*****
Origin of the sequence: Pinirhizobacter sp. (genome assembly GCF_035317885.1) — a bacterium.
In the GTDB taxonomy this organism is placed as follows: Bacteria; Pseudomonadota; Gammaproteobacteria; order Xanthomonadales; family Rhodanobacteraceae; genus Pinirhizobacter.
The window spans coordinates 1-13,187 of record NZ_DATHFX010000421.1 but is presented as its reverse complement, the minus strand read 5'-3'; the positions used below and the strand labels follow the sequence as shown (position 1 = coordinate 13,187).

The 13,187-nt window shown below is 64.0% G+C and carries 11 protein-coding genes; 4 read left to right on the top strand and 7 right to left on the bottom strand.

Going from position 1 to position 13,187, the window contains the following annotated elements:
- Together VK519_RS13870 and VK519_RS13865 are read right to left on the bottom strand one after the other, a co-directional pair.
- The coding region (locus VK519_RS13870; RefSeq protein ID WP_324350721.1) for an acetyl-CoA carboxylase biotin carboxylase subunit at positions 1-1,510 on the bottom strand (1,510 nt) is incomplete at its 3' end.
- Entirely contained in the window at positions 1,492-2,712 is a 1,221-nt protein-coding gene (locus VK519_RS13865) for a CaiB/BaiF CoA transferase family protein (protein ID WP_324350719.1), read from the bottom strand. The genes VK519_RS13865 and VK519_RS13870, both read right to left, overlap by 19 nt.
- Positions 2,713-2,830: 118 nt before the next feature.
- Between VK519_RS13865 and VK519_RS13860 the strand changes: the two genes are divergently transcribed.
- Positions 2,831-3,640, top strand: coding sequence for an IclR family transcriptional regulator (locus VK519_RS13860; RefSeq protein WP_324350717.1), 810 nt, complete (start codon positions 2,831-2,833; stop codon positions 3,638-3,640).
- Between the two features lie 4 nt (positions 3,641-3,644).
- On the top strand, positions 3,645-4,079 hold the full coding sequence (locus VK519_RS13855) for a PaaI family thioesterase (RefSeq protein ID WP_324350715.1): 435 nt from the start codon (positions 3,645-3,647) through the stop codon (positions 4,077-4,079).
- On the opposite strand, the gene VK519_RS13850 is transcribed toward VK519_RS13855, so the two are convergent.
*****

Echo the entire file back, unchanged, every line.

Origin of the sequence: Pinirhizobacter sp. (genome assembly GCF_035317885.1) — a bacterium.
In the GTDB taxonomy this organism is placed as follows: Bacteria; Pseudomonadota; Gammaproteobacteria; order Xanthomonadales; family Rhodanobacteraceae; genus Pinirhizobacter.
The window spans coordinates 1-13,187 of record NZ_DATHFX010000421.1 but is presented as its reverse complement, the minus strand read 5'-3'; the positions used below and the strand labels follow the sequence as shown (position 1 = coordinate 13,187).

The 13,187-nt window shown below is 64.0% G+C and carries 11 protein-coding genes; 4 read left to right on the top strand and 7 right to left on the bottom strand.

Going from position 1 to position 13,187, the window contains the following annotated elements:
- Together VK519_RS13870 and VK519_RS13865 are read right to left on the bottom strand one after the other, a co-directional pair.
- The coding region (locus VK519_RS13870; RefSeq protein ID WP_324350721.1) for an acetyl-CoA carboxylase biotin carboxylase subunit at positions 1-1,510 on the bottom strand (1,510 nt) is incomplete at its 3' end.
- Entirely contained in the window at positions 1,492-2,712 is a 1,221-nt protein-coding gene (locus VK519_RS13865) for a CaiB/BaiF CoA transferase family protein (protein ID WP_324350719.1), read from the bottom strand. The genes VK519_RS13865 and VK519_RS13870, both read right to left, overlap by 19 nt.
- Positions 2,713-2,830: 118 nt before the next feature.
- Between VK519_RS13865 and VK519_RS13860 the strand changes: the two genes are divergently transcribed.
- Positions 2,831-3,640, top strand: coding sequence for an IclR family transcriptional regulator (locus VK519_RS13860; RefSeq protein WP_324350717.1), 810 nt, complete (start codon positions 2,831-2,833; stop codon positions 3,638-3,640).
- Between the two features lie 4 nt (positions 3,641-3,644).
- On the top strand, positions 3,645-4,079 hold the full coding sequence (locus VK519_RS13855) for a PaaI family thioesterase (RefSeq protein ID WP_324350715.1): 435 nt from the start codon (positions 3,645-3,647) through the stop codon (positions 4,077-4,079).
- On the opposite strand, the gene VK519_RS13850 is transcribed toward VK519_RS13855, so the two are convergent.